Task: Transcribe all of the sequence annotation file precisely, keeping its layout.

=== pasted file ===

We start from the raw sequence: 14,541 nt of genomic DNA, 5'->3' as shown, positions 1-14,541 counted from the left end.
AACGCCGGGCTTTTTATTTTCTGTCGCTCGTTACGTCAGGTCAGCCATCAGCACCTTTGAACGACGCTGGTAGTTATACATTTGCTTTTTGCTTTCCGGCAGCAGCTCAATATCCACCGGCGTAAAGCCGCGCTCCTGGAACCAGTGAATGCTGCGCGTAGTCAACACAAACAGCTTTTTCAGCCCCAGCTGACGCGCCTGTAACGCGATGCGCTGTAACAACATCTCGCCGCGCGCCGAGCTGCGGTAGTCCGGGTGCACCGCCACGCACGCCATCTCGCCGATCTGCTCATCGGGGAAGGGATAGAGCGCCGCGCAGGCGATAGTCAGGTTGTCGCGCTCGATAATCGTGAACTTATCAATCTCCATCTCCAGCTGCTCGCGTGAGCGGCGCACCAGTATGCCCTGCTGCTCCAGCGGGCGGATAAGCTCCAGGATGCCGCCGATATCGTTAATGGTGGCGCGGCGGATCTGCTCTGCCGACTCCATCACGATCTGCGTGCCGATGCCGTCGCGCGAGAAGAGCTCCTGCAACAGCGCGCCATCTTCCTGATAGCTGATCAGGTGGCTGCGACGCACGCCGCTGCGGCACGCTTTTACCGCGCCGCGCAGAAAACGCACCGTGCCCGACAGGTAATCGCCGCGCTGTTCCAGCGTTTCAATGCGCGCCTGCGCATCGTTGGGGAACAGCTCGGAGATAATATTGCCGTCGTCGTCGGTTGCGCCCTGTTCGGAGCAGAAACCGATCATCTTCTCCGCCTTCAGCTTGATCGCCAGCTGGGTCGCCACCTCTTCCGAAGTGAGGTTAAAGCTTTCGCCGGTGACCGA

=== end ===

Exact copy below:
We start from the raw sequence: 14,541 nt of genomic DNA, 5'->3' as shown, positions 1-14,541 counted from the left end.
AACGCCGGGCTTTTTATTTTCTGTCGCTCGTTACGTCAGGTCAGCCATCAGCACCTTTGAACGACGCTGGTAGTTATACATTTGCTTTTTGCTTTCCGGCAGCAGCTCAATATCCACCGGCGTAAAGCCGCGCTCCTGGAACCAGTGAATGCTGCGCGTAGTCAACACAAACAGCTTTTTCAGCCCCAGCTGACGCGCCTGTAACGCGATGCGCTGTAACAACATCTCGCCGCGCGCCGAGCTGCGGTAGTCCGGGTGCACCGCCACGCACGCCATCTCGCCGATCTGCTCATCGGGGAAGGGATAGAGCGCCGCGCAGGCGATAGTCAGGTTGTCGCGCTCGATAATCGTGAACTTATCAATCTCCATCTCCAGCTGCTCGCGTGAGCGGCGCACCAGTATGCCCTGCTGCTCCAGCGGGCGGATAAGCTCCAGGATGCCGCCGATATCGTTAATGGTGGCGCGGCGGATCTGCTCTGCCGACTCCATCACGATCTGCGTGCCGATGCCGTCGCGCGAGAAGAGCTCCTGCAACAGCGCGCCATCTTCCTGATAGCTGATCAGGTGGCTGCGACGCACGCCGCTGCGGCACGCTTTTACCGCGCCGCGCAGAAAACGCACCGTGCCCGACAGGTAATCGCCGCGCTGTTCCAGCGTTTCAATGCGCGCCTGCGCATCGTTGGGGAACAGCTCGGAGATAATATTGCCGTCGTCGTCGGTTGCGCCCTGTTCGGAGCAGAAACCGATCATCTTCTCCGCCTTCAGCTTGATCGCCAGCTGGGTCGCCACCTCTTCCGAAGTGAGGTTAAAGCTTTCGCCGGTGACCGA